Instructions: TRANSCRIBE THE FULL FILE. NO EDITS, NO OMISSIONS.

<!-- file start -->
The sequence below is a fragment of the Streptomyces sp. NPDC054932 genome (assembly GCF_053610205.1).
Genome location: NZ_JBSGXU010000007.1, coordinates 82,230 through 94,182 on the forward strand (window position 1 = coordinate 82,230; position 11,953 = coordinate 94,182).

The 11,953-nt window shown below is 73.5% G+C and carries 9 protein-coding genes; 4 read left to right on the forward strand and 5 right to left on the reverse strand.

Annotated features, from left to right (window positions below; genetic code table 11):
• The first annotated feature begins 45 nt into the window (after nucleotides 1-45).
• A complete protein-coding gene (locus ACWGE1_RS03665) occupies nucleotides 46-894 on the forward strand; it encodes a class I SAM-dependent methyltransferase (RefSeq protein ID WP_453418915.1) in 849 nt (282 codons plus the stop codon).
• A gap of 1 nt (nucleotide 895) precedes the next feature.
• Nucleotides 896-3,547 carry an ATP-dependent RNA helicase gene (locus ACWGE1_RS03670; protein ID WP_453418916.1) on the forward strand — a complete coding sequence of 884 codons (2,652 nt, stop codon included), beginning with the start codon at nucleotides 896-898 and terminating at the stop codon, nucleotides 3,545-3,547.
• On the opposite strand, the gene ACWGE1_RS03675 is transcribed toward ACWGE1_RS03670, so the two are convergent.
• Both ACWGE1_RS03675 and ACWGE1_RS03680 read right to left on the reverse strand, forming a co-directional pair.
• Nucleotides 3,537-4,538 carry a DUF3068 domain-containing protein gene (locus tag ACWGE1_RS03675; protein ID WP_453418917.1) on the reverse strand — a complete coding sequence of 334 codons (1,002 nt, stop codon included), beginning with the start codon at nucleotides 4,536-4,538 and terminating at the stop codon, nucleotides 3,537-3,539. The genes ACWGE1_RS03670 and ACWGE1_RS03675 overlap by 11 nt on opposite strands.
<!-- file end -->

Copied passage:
The sequence below is a fragment of the Streptomyces sp. NPDC054932 genome (assembly GCF_053610205.1).
Genome location: NZ_JBSGXU010000007.1, coordinates 82,230 through 94,182 on the forward strand (window position 1 = coordinate 82,230; position 11,953 = coordinate 94,182).

The 11,953-nt window shown below is 73.5% G+C and carries 9 protein-coding genes; 4 read left to right on the forward strand and 5 right to left on the reverse strand.

Annotated features, from left to right (window positions below; genetic code table 11):
• The first annotated feature begins 45 nt into the window (after nucleotides 1-45).
• A complete protein-coding gene (locus ACWGE1_RS03665) occupies nucleotides 46-894 on the forward strand; it encodes a class I SAM-dependent methyltransferase (RefSeq protein ID WP_453418915.1) in 849 nt (282 codons plus the stop codon).
• A gap of 1 nt (nucleotide 895) precedes the next feature.
• Nucleotides 896-3,547 carry an ATP-dependent RNA helicase gene (locus ACWGE1_RS03670; protein ID WP_453418916.1) on the forward strand — a complete coding sequence of 884 codons (2,652 nt, stop codon included), beginning with the start codon at nucleotides 896-898 and terminating at the stop codon, nucleotides 3,545-3,547.
• On the opposite strand, the gene ACWGE1_RS03675 is transcribed toward ACWGE1_RS03670, so the two are convergent.
• Both ACWGE1_RS03675 and ACWGE1_RS03680 read right to left on the reverse strand, forming a co-directional pair.
• Nucleotides 3,537-4,538 carry a DUF3068 domain-containing protein gene (locus tag ACWGE1_RS03675; protein ID WP_453418917.1) on the reverse strand — a complete coding sequence of 334 codons (1,002 nt, stop codon included), beginning with the start codon at nucleotides 4,536-4,538 and terminating at the stop codon, nucleotides 3,537-3,539. The genes ACWGE1_RS03670 and ACWGE1_RS03675 overlap by 11 nt on opposite strands.